To the nurses of tomorrow – hello and welcome

As a fresh cohort starts university, we support and celebrate nursing students – and offer some useful resources

As a fresh cohort starts university, we support and celebrate nursing students – and offer some useful resources

The next generation need our support to thrive in the profession. Picture: iStock

Tens of thousands of students will take up a place this month on nursing degree programmes. This is something to be celebrated.

Universities and Colleges Admissions Service figures released on A-level results day show a small increase (4%) on 2018 in the number of students accepted on to courses.

Of course, we need to attract many more students, to avert a steep decline in applicants in England since the loss of the bursary three years ago.

However, we must welcome those who have chosen nursing for the varied career pathways it offers and the opportunity it presents to drive improvements in care and make an important difference to people's lives.

You can sense staff nurse Charlotte Jakab-Hall's verve for her chosen career in her inspirational – and honest – piece for new students, in which she describes the highs and lows of being a nurse.

Our comprehensive educational resources are for everyone

We all need some help along the pathways of our careers, especially when starting out.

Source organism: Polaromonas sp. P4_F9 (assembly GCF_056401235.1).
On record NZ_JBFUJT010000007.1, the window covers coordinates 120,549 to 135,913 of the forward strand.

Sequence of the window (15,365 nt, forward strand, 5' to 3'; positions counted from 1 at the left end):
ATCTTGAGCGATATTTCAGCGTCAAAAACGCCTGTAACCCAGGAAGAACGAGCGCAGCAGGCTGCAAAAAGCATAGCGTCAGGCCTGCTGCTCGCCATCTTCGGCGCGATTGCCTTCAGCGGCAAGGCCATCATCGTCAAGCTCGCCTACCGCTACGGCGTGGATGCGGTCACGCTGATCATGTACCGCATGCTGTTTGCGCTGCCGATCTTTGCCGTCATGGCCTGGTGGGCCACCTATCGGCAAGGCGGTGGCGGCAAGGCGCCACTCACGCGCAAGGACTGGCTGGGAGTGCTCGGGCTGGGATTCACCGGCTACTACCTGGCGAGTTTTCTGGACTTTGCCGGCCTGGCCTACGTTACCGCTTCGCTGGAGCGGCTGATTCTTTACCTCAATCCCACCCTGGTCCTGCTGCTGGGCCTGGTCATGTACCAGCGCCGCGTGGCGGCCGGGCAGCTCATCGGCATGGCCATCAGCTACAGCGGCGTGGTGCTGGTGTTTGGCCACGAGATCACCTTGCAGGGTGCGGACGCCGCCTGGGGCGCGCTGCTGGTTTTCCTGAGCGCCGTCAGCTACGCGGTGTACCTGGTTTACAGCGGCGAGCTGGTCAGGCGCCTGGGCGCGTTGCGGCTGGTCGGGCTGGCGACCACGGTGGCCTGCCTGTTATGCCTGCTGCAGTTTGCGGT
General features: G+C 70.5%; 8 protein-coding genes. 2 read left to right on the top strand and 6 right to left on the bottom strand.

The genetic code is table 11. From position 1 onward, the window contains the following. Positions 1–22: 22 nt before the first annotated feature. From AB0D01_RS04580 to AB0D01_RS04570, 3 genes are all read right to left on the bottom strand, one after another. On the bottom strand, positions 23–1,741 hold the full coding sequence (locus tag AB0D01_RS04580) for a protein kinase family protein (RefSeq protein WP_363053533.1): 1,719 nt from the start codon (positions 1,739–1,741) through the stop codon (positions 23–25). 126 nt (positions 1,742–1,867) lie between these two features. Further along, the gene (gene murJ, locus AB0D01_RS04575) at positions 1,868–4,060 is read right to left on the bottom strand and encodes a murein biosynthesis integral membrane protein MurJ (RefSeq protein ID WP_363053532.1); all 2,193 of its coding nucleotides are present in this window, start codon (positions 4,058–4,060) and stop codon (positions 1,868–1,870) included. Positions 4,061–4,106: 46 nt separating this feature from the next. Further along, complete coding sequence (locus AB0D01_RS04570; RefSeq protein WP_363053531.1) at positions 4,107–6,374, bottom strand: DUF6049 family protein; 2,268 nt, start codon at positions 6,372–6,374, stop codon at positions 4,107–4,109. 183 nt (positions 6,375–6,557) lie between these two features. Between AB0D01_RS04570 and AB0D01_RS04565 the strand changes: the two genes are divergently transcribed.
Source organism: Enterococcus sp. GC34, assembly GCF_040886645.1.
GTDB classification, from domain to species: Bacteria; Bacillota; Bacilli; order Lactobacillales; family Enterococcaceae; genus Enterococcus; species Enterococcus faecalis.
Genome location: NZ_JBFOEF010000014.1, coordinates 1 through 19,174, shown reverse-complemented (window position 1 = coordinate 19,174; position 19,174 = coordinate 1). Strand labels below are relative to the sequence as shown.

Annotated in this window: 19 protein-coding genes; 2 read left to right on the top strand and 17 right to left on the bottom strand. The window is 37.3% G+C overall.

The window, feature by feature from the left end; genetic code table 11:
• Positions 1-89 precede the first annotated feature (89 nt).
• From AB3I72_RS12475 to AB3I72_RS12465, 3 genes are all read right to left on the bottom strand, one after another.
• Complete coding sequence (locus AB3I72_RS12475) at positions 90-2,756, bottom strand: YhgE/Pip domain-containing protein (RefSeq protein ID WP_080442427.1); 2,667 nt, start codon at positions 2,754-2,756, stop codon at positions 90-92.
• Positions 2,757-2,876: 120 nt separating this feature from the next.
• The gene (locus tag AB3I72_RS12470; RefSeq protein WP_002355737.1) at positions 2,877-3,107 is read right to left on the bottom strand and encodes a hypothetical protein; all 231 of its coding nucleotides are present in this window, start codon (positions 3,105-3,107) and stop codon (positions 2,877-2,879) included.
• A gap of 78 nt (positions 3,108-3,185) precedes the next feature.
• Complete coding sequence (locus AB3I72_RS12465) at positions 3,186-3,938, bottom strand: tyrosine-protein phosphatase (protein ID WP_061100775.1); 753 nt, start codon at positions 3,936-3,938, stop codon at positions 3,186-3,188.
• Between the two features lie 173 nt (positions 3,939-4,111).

This is why we have pulled together as much expertise and as many resources as we can to support not only students but also qualified nurses, who will all now have a supervisory role as part of new Nursing and Midwifery Council education standards.

Our dedicated website area for new students hosts a selection of clinical articles on topics, such as using the ABCDE approach to assess detoriating patients, as well as personal support. 

Examining nursing student attrition

However, it would be wrong when talking about nursing students not to mention the drop-out rate that Nursing Standard has been tracking for some years now. It remains stubbornly high at 24%.

There are many reasons for this – money, ill health, academic or placement issues, for example – and much more needs to be done about it.

Students need support to survive – and thrive – in the profession. It is in all our interests to help them to do just that.

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